What's Eric Playing?

#184 – The Shipwreck Arcana

Base price: $21.
2 – 5 players.
Play time: ~20 minutes.
BGG Link
Logged plays: 8

Alright, I’ll admit it; I’m a sucker for good art. Even moreso when the game is relatively inexpensive, which led me to buy The Shipwreck Arcana practically sight unseen off of Kickstarter. This isn’t how I normally do things, but, hey, always a good time to get another game in for a review. Let’s take a look.

In The Shipwreck Arcana, you play cooperatively as fortune tellers set adrift in a drowned world. While you may not be able to see your own future, you can try to divine someone else’s, and by doing so you insulate each other and keep your collective safe as you move forward. Will you succeed in avoiding your dark destiny? Or does your fate lie beneath the waves?



Setup is pretty simple. Have each player take a set of number line tokens:

Set them 1 – 7, facing the other players. This will make everyone’s life easier. Next, take the Fates:

And add them to the bag:

That’s most of the hard part of setup. Now, in the center of the play area, you’ll need five cards:

One such card must always be The Hours, going on the left side:

Take the score tracker (green) and the doom tracker (red):

Place them on the “0” on The Hours, unless you want to play at a higher difficulty:

Once you’ve done all that, place the deck face-up above the cards and you’re ready to start:


A game of The Shipwreck Arcana is pretty simple. This is a pure cooperative deduction game, and your team plays until either the score tracker or the doom tracker hit 7. If your score is 7, you win! If your doom is 7, you lose.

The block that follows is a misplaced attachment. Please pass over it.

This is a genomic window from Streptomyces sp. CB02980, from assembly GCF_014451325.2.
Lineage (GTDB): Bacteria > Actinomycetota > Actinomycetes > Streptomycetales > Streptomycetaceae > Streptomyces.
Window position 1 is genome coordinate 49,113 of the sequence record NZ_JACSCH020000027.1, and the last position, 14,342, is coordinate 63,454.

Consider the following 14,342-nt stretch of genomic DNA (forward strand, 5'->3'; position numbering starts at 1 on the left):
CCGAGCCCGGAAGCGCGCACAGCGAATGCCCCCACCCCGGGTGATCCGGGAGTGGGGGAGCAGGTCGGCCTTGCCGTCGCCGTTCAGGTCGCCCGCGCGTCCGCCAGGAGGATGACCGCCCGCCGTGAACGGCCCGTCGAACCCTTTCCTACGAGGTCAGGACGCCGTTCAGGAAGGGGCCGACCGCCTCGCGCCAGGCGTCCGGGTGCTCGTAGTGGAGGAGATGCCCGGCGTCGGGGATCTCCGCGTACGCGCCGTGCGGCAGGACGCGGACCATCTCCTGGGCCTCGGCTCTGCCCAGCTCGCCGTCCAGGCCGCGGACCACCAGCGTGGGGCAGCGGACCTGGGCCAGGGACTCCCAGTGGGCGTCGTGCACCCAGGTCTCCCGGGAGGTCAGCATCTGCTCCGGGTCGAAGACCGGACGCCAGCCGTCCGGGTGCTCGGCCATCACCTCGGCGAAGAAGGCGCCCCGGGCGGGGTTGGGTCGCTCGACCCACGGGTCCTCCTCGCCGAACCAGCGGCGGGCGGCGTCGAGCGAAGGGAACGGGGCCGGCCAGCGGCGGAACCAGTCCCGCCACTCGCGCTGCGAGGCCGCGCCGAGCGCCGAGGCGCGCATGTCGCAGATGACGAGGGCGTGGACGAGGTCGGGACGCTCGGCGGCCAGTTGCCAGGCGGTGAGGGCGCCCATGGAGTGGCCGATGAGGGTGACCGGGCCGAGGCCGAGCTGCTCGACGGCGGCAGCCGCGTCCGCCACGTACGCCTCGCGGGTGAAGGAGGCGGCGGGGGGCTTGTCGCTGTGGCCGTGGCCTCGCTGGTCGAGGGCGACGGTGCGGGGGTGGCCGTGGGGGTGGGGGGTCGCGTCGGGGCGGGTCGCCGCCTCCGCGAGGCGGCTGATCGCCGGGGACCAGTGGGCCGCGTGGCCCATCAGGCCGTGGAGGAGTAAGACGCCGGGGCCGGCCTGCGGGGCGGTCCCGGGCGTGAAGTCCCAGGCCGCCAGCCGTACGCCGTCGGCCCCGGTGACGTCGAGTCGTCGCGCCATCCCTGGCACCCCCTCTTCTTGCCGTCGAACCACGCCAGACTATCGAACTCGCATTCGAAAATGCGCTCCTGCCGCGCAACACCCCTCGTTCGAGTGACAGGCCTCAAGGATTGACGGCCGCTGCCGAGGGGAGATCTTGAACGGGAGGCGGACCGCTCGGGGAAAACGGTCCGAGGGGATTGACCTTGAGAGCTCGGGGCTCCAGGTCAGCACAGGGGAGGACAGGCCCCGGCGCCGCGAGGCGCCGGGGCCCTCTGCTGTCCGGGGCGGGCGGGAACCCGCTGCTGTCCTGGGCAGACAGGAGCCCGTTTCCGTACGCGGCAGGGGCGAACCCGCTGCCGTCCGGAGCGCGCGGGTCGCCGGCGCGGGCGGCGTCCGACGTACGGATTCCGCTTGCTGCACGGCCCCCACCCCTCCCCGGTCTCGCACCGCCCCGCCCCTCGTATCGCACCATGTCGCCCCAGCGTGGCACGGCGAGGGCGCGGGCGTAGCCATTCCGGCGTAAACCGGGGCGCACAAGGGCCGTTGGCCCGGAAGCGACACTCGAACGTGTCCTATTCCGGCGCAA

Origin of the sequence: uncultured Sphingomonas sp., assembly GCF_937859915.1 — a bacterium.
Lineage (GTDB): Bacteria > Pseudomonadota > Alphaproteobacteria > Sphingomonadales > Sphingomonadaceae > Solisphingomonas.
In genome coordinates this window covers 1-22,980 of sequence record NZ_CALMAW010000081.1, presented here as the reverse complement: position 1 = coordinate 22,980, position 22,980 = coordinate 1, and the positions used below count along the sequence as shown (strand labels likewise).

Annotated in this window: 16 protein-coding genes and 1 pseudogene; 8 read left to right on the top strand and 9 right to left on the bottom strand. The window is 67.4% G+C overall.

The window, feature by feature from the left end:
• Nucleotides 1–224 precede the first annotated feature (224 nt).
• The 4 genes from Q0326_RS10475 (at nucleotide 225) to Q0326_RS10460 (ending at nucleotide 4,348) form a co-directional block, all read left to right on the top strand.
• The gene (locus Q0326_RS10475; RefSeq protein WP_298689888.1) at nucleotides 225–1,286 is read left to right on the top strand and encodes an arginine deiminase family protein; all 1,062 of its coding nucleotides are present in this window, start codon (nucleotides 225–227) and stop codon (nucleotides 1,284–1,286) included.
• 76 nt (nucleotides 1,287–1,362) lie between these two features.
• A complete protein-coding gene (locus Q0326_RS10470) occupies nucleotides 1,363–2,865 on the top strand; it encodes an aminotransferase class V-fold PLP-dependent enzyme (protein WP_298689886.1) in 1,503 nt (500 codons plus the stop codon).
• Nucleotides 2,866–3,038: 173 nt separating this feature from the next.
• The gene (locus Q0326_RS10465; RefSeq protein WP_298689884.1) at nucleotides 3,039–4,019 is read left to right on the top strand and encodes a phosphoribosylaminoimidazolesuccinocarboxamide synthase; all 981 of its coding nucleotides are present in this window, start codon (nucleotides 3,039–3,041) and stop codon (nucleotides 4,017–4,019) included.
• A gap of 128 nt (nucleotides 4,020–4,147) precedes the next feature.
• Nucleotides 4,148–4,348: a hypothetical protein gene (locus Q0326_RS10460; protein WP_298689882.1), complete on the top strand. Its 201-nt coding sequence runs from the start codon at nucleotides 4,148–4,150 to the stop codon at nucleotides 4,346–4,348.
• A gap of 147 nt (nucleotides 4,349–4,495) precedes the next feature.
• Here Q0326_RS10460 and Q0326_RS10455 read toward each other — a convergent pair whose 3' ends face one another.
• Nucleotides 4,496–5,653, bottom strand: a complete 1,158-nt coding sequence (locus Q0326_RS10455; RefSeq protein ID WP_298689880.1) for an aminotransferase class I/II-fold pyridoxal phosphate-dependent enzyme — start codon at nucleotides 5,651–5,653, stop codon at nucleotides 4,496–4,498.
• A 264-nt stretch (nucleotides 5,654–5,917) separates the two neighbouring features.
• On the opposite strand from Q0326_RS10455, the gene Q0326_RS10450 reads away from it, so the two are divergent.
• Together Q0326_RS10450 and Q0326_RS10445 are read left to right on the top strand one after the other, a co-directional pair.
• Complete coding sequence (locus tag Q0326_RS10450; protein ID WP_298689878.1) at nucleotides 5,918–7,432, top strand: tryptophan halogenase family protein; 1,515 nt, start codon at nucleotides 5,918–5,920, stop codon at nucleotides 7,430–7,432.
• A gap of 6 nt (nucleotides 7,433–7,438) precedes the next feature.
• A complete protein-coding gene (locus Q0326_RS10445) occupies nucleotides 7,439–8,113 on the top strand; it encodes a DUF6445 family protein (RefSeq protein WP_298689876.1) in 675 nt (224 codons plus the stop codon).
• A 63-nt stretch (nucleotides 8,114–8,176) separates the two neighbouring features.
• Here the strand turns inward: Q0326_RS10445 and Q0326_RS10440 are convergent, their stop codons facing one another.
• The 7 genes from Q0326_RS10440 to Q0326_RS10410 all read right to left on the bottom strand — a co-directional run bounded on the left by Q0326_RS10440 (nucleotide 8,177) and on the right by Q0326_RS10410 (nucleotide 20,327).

But how do you score points or gain doom?

On a player’s turn, generally, they should try to avoid talking, if possible. Once they’ve come to grips with that, they should draw tiles until they have two tiles in hand. These are their Fates for the turn. Now, they must place one of their fates below one of the five cards on the table, following the rules on the cards. You may only place below The Hours if you cannot place anywhere else. If you can place below more than one card, you may choose which card to place below.

As an example, let’s say you drew the 5 and the 7 and you had the five following cards out:

Say you place the 5 below Leviathan. That’s legal, since 5 + 7 = 12, which is more than 11. That’s a legal play. If you accidentally play illegally, leave the fate there and skip the guessing phase of the turn.

Now, players have a choice — do they attempt to guess the remaining Fate in the player’s hand? You may want to start by asking the active player to flip over numbers in their number line if you know those numbers can’t be the number in their hand, like so:

If players choose to guess, the active player only indicates “correct” or “incorrect”. You may not tell them what tile it was unless you are correct.

That’s all well and good, but the game might be too easy if this alone were the case. So, after the guessing phase comes the fading phase.